0000 Concept Paper 30 01 2016.pdf

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Personal - in confidence

The Institute for Statecraft
Concept Paper fourth draft: 30 01 2016

CyberGuardian: Cyber Security Education Programme for Children
and Young People
The Need

The character of conflict has changed in recent years. Today, we are seeing a new level of
competition among State and non-State interests. It is self evident that success in this
hypercompetitive world, to a large extent, will depend on a nation’s ability to develop and
deploy new forms of power, including indigenous skills in the Cyber, Signals and Electronic
Warfare spheres.

The UK’s future Defence, Security and Prosperity will be directly linked to its reservoir of
indigenous talent and ingenuity in the Cyber, Signals and Electronic Warfare spheres.
Government, Military and Industry employers will require a large pool of talent if we are to
remain ahead of foreign competition.

Cyber security professionals unanimously agree that the cyber threat to the UK is growing;
that it is much more serious than generally appreciated, and; that the UK is not educating
young people adequately or in sufficient quantity to provide for our current and future
needs in government, industry and society.

The cyber threat includes attack from states and sub-state groups intent on undermining the
UK and on reducing our competitive stance. Currently, for example, radicalisation to violent
extremism is conducted primarily through cyber means, targeting youth.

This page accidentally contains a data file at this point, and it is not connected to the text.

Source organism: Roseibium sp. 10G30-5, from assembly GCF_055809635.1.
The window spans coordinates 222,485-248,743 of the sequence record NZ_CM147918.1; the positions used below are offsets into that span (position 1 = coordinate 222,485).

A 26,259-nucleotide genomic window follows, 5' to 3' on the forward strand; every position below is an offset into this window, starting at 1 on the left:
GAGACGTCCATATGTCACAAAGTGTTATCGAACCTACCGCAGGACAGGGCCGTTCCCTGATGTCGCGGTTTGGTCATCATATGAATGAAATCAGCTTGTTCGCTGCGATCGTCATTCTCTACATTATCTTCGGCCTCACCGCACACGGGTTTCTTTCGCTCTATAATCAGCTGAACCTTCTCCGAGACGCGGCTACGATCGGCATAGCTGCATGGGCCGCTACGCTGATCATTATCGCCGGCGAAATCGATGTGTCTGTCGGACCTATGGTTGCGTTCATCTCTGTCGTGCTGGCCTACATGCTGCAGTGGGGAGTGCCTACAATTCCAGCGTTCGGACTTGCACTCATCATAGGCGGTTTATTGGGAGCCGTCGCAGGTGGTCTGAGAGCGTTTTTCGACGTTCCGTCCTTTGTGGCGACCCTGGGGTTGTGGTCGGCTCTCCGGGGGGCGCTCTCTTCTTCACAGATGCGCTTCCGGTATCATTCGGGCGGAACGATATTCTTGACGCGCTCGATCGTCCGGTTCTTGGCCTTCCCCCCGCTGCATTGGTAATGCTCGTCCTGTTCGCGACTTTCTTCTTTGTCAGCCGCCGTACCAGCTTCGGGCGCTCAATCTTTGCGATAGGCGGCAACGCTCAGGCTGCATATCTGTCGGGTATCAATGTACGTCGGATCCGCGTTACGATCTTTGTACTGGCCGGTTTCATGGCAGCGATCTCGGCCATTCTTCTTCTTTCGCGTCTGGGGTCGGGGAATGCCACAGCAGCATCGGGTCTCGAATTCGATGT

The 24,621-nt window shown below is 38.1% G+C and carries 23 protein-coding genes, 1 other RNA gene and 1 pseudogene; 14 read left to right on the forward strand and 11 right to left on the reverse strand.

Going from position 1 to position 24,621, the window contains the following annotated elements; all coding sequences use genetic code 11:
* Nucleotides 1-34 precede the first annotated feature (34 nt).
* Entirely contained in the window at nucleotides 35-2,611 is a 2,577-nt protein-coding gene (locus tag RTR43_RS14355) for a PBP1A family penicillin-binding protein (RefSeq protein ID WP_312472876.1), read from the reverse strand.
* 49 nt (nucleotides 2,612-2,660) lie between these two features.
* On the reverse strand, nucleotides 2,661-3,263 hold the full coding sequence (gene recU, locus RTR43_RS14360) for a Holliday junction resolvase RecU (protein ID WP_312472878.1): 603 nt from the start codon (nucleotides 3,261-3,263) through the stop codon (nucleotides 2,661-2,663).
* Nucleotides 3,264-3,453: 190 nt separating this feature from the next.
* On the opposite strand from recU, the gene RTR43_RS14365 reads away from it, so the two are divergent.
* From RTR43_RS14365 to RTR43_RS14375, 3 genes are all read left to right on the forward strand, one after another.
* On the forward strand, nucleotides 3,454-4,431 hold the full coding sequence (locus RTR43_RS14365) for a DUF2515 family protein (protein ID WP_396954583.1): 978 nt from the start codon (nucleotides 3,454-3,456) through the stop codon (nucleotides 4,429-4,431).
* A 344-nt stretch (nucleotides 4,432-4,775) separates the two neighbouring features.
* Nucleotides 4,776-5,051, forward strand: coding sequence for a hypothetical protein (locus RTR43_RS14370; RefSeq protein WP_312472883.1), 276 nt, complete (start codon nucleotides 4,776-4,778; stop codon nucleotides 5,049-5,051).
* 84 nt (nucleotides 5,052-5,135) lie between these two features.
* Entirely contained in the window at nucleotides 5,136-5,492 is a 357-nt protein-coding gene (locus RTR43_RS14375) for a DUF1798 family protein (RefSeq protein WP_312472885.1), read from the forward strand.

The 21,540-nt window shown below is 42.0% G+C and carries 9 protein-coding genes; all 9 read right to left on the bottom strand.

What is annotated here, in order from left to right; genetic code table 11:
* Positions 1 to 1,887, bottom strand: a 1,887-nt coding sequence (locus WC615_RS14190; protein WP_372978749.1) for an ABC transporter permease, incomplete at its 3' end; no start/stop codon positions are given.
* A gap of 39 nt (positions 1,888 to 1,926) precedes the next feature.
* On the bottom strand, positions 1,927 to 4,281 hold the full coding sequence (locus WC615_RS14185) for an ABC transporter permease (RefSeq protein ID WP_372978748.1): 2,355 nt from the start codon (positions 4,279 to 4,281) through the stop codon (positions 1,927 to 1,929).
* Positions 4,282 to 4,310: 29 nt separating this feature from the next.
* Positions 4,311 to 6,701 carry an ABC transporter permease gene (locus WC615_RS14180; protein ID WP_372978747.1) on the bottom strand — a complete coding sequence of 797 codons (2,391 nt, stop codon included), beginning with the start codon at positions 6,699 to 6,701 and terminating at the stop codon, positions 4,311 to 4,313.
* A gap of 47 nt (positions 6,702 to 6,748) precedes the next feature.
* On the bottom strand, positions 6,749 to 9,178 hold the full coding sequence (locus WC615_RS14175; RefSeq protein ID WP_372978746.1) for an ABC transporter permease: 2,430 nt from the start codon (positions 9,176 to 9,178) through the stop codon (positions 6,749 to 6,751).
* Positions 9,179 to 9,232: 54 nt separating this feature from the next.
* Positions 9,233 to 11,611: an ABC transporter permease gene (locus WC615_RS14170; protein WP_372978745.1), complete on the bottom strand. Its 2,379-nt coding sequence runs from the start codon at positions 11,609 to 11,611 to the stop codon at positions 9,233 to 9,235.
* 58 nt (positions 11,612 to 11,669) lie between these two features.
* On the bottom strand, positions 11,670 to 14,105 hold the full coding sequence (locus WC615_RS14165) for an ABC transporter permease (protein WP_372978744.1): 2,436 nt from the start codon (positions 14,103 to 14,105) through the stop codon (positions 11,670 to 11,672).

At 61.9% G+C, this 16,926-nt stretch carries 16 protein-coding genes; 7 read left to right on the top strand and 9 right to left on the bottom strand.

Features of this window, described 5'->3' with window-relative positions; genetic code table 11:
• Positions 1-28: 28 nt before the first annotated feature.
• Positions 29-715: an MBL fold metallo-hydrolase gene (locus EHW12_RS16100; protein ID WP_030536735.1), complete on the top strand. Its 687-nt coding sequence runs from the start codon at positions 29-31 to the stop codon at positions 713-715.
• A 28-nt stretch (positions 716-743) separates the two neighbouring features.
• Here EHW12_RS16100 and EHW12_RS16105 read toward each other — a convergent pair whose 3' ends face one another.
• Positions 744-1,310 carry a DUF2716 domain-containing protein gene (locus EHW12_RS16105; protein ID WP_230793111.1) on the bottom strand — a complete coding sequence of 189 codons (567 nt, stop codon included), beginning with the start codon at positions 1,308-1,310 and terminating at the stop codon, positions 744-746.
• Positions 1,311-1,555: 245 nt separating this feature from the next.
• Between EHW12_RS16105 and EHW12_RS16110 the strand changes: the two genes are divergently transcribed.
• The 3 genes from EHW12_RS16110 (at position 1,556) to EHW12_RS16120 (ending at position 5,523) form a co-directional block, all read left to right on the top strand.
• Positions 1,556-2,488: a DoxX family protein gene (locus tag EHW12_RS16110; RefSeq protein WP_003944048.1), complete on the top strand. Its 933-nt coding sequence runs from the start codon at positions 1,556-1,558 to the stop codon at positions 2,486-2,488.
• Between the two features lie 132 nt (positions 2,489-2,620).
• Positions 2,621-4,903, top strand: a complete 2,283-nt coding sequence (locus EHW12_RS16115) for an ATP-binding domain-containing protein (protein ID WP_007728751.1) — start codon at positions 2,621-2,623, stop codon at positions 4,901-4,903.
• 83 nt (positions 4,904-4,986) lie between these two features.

Current governmental plans for cyber security education in schools are at best inadequate
and will not meet the need in the foreseeable future. The trend to shrinking the size of the
state, and the pressure on government budgets for the foreseeable future, means that we
cannot and should not expect the state to deal with the totality of this problem.

The UK adult skills base is actually being depleted by other countries targeting those with
appropriate qualifications to emigrate. For example, each of the Netherlands’ Provinces (i.e.
federal districts) employs officials tasked with assessing the future skills gaps of their
Province and attracting skilled personnel with offers of tax and housing benefits etc. UK
regions are one of their prime target areas.

Outsourcing to Asia may solve industry’s IT problems temporarily, but long-term it hinders
our building up our domestic IT skills base.

In the UK, only 8% of cyber security practitioners are female. It is important to foster the
interest of girls as well as boys to fill the skills gap.